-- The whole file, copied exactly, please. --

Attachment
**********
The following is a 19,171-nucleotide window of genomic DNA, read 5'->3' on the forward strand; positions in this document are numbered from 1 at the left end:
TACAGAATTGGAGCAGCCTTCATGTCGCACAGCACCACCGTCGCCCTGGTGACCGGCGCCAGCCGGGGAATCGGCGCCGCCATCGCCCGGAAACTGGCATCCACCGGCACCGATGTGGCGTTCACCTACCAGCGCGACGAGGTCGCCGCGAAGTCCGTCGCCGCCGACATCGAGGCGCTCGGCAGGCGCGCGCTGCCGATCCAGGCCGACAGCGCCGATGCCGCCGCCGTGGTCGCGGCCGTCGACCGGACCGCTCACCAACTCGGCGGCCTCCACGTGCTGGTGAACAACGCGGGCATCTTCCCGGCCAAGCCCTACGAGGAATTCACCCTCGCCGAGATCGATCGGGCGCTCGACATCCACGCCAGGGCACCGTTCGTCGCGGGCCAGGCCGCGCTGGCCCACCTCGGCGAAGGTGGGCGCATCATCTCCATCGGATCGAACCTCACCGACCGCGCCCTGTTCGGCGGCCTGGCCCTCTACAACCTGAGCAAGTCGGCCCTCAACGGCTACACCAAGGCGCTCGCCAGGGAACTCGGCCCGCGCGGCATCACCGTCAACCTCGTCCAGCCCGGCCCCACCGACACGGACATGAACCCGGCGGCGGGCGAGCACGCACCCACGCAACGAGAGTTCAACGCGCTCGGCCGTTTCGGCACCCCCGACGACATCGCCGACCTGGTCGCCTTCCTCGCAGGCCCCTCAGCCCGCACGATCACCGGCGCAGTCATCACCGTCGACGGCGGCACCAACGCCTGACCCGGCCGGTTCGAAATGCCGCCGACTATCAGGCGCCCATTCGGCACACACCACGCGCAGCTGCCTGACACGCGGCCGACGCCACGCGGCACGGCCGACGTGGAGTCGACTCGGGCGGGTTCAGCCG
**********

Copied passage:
The following is a 19,171-nucleotide window of genomic DNA, read 5'->3' on the forward strand; positions in this document are numbered from 1 at the left end:
TACAGAATTGGAGCAGCCTTCATGTCGCACAGCACCACCGTCGCCCTGGTGACCGGCGCCAGCCGGGGAATCGGCGCCGCCATCGCCCGGAAACTGGCATCCACCGGCACCGATGTGGCGTTCACCTACCAGCGCGACGAGGTCGCCGCGAAGTCCGTCGCCGCCGACATCGAGGCGCTCGGCAGGCGCGCGCTGCCGATCCAGGCCGACAGCGCCGATGCCGCCGCCGTGGTCGCGGCCGTCGACCGGACCGCTCACCAACTCGGCGGCCTCCACGTGCTGGTGAACAACGCGGGCATCTTCCCGGCCAAGCCCTACGAGGAATTCACCCTCGCCGAGATCGATCGGGCGCTCGACATCCACGCCAGGGCACCGTTCGTCGCGGGCCAGGCCGCGCTGGCCCACCTCGGCGAAGGTGGGCGCATCATCTCCATCGGATCGAACCTCACCGACCGCGCCCTGTTCGGCGGCCTGGCCCTCTACAACCTGAGCAAGTCGGCCCTCAACGGCTACACCAAGGCGCTCGCCAGGGAACTCGGCCCGCGCGGCATCACCGTCAACCTCGTCCAGCCCGGCCCCACCGACACGGACATGAACCCGGCGGCGGGCGAGCACGCACCCACGCAACGAGAGTTCAACGCGCTCGGCCGTTTCGGCACCCCCGACGACATCGCCGACCTGGTCGCCTTCCTCGCAGGCCCCTCAGCCCGCACGATCACCGGCGCAGTCATCACCGTCGACGGCGGCACCAACGCCTGACCCGGCCGGTTCGAAATGCCGCCGACTATCAGGCGCCCATTCGGCACACACCACGCGCAGCTGCCTGACACGCGGCCGACGCCACGCGGCACGGCCGACGTGGAGTCGACTCGGGCGGGTTCAGCCG